SU: We are still not there for several reasons but we will be because we are investing a lot of cross-functional efforts and time into this now. We have a very well aligned process for collaboration between sales and pre-sales, delivery and pre-sales, but that is largely due to the few people who drive this within Star. We have yet to do the difficult job of aligning sales with marketing, with lead development and business development. Therefore, when trying to align two or more teams it is important to get insight from everyone involved, i.e. what is working and what is not and what should we do more. This allows you to prioritise, see the full picture and implement the small changes step by step. Communication is key here vs pointing fingers. We are all here for the success of the company.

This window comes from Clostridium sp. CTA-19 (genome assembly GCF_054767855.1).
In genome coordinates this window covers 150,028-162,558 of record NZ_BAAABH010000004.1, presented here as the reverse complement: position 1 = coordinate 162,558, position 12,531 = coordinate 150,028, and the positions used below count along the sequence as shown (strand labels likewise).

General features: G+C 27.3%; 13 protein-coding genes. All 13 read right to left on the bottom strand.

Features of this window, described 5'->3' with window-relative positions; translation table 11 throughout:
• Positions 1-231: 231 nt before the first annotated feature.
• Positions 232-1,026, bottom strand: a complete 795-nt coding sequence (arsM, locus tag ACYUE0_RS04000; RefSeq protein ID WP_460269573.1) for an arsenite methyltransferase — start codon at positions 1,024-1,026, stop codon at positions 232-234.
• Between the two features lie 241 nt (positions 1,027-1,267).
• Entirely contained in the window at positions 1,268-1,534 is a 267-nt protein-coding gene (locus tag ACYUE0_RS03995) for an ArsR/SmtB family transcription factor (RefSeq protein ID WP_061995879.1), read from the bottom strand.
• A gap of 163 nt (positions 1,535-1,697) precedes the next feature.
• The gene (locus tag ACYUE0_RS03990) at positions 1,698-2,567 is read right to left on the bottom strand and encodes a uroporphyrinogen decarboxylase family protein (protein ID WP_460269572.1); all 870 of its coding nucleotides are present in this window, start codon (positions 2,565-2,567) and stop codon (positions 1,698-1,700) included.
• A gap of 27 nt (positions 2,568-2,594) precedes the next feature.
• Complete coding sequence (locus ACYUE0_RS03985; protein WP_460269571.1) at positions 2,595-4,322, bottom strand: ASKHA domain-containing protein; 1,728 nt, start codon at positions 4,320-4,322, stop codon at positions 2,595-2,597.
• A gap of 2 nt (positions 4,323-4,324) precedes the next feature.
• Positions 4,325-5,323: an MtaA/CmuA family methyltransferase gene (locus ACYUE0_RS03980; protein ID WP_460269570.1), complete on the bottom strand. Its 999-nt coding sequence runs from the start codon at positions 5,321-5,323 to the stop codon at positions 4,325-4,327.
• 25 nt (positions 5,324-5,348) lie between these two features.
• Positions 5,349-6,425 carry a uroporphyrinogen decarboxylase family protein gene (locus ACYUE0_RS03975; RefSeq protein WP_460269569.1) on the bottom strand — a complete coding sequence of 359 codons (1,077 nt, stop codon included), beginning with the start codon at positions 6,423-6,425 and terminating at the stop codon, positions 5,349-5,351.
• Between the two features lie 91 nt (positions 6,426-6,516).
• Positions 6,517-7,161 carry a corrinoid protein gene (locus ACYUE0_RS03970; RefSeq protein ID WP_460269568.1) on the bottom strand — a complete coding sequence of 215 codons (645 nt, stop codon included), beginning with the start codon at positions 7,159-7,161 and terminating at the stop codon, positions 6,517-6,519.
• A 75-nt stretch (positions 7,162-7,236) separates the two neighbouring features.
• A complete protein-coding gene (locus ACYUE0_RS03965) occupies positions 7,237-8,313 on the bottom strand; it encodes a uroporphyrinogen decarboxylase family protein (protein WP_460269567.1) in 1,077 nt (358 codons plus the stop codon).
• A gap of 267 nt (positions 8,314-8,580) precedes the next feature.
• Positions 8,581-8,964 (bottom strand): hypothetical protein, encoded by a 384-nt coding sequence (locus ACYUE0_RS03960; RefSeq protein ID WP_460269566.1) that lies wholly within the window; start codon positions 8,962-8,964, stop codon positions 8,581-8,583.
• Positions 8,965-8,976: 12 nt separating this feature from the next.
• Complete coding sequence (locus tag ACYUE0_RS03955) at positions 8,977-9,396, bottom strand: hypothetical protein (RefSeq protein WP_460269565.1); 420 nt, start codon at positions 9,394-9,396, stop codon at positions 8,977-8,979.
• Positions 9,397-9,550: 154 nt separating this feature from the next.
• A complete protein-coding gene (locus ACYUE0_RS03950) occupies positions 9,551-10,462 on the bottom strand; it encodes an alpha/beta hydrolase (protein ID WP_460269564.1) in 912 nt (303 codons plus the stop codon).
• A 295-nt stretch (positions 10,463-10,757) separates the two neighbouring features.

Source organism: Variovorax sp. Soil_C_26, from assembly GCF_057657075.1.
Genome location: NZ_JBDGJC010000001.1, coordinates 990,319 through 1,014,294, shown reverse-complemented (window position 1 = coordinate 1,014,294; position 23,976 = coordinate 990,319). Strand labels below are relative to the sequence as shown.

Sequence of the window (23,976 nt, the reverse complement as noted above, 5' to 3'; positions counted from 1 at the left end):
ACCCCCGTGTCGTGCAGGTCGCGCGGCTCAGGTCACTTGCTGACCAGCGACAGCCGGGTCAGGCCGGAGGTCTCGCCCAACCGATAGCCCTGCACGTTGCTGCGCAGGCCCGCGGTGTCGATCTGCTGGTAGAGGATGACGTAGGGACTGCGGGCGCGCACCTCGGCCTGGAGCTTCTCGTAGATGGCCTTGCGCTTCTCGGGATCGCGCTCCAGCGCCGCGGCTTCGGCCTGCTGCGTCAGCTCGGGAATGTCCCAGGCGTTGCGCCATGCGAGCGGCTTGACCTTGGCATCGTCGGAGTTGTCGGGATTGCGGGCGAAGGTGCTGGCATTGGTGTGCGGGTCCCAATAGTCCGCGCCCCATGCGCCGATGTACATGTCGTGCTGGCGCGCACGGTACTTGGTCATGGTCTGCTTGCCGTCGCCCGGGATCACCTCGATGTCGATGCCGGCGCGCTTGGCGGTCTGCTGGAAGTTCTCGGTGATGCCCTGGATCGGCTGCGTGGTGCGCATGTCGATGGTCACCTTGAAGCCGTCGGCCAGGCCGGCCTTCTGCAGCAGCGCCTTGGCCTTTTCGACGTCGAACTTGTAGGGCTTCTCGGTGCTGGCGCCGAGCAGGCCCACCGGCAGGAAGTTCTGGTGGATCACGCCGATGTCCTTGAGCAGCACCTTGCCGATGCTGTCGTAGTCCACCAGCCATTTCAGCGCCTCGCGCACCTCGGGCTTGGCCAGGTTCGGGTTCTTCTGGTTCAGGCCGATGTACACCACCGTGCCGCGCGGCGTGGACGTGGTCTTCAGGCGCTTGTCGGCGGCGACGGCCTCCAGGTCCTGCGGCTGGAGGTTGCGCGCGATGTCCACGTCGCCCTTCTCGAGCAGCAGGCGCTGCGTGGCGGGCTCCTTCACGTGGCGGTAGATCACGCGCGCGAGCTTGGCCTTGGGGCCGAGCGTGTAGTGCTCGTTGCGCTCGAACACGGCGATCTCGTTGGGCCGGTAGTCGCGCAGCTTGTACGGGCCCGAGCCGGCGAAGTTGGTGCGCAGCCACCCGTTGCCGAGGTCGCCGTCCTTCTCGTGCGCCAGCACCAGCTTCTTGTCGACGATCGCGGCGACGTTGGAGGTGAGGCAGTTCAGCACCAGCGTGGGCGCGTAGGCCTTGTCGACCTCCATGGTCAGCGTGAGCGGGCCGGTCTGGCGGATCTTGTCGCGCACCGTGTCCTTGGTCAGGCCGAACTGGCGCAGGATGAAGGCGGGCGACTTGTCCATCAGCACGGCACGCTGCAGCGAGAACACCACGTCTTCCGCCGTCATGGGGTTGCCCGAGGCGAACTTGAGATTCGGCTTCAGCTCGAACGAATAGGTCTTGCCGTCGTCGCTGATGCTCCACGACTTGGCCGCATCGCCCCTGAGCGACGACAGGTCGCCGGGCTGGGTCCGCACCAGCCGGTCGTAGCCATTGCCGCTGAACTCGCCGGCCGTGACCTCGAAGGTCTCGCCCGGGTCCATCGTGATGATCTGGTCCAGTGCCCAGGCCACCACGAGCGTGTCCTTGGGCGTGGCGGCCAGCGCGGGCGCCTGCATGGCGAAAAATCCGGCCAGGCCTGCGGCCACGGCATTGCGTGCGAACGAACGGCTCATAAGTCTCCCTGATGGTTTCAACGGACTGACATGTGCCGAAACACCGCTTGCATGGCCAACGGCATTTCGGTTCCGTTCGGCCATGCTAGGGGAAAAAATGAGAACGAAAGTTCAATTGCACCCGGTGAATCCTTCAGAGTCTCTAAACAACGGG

RB: Brilliant. I really like that. Moving away from sales and marketing alignment, let’s talk more about some of your successes. What have you now got there that is working well?
SU: The role of customer success here at Star is particularly different to anywhere else because we consider it as a truly integrated customer experience throughout the business. We acknowledged the need not as a dedicated role but the need for sustainable success of the customer by leveraging our services. So, customer success at Star has evolved into a role that combines several skillsets: program manager or delivery role, sales and business development. The first one should ensure that we are delivering on time, on budget and on quality managing the expectations from both sides, while building and expanding the relationship within the customer business as business development role and identifying further needs thus eventually upselling our services to the customer.